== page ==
Thyroxine is a tetra-iodinated tyrosine molecule. It is an important hormone that is secreted by the thyroid gland, which is a butteryfly shaped gland overlying the upper trachea, just below the larynx. This hormone, together with tri-iodo-thyronine (same as the thyroxine molecule minus one of the iodine atoms), controls the overall metabolism of the body. The secretion of thyroxine and tri-iodo-thyronine is controlled by the hypothalamus and the anterior pituitary gland, the latter secreting thyroid stimulating hormone (commonly refered to as TSH), which stimulates the thyroid tissue to produce more thyroxine and tri-iodo-thyronine. As these levels increase, there is a negative feedback on the hypothalamus and pituitary gland to keep the secretion of TSH in check.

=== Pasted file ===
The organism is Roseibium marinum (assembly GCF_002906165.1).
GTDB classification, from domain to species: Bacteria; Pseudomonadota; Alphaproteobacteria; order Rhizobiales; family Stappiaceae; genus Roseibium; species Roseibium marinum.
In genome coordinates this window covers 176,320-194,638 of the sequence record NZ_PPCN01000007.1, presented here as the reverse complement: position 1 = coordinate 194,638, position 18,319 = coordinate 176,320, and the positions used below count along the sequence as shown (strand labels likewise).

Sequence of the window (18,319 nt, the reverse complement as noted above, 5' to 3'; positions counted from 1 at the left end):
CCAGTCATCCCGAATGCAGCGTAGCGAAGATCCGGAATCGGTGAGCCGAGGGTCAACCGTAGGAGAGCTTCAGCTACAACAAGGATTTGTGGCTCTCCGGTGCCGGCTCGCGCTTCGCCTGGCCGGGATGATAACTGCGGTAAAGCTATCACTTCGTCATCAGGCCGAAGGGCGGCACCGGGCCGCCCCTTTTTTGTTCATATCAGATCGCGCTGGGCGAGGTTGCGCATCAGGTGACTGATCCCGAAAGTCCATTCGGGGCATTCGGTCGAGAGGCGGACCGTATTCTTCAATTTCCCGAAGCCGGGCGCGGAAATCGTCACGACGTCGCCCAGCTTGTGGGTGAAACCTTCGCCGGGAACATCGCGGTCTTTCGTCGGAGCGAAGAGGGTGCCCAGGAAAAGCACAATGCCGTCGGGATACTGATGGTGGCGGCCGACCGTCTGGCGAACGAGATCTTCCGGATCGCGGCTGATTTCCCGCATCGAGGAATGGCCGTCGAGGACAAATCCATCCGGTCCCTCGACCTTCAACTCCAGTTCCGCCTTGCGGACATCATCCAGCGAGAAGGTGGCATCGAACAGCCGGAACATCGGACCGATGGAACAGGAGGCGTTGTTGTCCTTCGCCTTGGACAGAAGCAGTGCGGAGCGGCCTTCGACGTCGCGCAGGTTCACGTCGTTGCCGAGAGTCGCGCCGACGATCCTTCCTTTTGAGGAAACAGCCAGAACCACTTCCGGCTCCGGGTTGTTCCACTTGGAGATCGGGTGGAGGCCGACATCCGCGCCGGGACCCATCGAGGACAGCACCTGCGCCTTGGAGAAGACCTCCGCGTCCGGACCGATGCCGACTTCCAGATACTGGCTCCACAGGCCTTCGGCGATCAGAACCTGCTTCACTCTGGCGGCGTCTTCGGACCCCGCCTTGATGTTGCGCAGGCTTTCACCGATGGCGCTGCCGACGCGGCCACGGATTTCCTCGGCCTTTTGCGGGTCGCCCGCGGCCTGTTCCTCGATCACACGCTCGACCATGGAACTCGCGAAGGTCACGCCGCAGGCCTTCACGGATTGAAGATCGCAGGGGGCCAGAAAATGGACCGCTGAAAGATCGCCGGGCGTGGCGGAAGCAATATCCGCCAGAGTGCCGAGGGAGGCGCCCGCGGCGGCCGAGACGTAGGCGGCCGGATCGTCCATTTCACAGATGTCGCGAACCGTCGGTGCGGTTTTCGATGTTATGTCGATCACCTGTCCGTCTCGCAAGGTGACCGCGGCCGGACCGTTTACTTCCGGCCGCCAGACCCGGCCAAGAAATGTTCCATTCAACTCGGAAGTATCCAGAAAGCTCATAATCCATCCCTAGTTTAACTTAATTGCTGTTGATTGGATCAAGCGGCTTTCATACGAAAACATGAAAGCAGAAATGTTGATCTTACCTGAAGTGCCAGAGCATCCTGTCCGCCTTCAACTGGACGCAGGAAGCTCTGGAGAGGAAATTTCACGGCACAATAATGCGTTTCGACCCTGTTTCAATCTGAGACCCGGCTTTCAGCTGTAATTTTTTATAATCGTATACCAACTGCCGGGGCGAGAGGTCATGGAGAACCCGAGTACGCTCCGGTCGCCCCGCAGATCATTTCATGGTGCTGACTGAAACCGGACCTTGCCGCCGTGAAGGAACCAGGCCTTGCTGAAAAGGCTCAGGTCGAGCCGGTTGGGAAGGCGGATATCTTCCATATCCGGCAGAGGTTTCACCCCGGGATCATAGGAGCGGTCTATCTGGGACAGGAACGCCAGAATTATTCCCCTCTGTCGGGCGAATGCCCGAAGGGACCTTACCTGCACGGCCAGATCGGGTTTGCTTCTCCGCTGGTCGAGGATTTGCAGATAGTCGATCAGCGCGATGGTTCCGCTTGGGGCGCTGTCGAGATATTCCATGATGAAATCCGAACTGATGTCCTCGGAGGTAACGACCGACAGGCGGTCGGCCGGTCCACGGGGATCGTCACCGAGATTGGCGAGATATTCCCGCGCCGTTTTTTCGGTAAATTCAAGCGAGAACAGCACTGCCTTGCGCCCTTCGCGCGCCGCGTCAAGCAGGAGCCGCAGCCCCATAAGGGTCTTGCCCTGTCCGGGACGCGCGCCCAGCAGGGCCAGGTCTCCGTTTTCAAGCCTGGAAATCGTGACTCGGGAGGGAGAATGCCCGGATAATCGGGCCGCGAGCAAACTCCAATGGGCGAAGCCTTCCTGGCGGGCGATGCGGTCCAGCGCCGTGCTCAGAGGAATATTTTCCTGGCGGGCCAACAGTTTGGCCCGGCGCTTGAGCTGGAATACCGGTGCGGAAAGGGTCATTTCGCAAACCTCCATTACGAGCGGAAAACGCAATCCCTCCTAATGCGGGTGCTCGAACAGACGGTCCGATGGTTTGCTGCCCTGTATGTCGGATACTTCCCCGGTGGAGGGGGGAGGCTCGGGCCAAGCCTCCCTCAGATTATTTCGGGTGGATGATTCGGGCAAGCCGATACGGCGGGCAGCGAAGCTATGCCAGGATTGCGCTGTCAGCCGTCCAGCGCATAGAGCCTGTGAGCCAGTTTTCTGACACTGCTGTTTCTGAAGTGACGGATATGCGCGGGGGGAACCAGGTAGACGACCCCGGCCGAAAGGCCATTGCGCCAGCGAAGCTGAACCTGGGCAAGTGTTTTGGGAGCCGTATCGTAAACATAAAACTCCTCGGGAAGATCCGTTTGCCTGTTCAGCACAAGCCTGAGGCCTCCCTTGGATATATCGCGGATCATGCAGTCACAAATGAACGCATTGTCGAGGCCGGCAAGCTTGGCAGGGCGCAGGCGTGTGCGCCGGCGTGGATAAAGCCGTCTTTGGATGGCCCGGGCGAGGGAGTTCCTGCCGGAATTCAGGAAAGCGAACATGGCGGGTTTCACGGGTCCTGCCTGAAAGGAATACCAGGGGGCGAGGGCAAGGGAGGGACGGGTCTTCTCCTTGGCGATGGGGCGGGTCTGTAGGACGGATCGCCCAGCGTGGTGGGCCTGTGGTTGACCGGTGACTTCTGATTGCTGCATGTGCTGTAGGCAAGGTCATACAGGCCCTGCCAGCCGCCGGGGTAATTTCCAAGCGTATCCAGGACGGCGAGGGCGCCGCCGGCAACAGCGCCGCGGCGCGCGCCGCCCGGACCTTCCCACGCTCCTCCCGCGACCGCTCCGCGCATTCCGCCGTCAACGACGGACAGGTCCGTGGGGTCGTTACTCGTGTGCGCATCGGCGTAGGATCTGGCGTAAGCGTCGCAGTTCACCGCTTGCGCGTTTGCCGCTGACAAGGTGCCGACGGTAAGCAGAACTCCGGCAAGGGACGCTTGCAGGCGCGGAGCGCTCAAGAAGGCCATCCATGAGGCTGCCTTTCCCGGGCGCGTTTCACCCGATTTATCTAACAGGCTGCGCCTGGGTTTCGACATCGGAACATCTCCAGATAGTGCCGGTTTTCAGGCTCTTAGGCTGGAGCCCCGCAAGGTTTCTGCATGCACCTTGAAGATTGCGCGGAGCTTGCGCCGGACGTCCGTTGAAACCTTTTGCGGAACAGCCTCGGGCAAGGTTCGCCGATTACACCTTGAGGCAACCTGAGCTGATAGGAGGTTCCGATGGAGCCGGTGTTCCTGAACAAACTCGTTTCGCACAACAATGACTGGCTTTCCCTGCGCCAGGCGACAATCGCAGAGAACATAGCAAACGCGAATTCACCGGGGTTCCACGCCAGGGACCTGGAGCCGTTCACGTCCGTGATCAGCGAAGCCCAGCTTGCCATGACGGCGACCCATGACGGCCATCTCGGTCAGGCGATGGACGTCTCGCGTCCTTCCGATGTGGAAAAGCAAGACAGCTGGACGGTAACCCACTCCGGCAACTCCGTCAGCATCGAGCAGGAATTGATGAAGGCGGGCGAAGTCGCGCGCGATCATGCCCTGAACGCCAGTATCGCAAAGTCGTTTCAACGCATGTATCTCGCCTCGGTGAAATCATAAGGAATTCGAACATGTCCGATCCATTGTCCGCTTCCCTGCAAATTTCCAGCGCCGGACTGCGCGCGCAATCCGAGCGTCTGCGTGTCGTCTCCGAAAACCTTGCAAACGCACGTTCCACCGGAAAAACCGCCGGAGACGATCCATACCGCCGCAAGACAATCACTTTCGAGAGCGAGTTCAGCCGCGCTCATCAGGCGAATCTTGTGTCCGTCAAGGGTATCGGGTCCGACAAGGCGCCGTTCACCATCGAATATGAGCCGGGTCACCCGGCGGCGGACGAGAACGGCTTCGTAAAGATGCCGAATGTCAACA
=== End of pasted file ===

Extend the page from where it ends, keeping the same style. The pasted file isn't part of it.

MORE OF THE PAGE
Underactivity of the thyroid gland causes low thyroxine and tri-iodo-thyronine levels in the blood resulting in slowing of the metabolism and a medical condition known as myxoedoema. Overactivity of the thyroid gland produces high thyroxine and tri-iodo-thyronine levels in the blood, causing overactivity of the metabolism, resulting in weightloss, a condition known as thyrotoxicosis. Both of these are common endocrine conditions, particularly in women.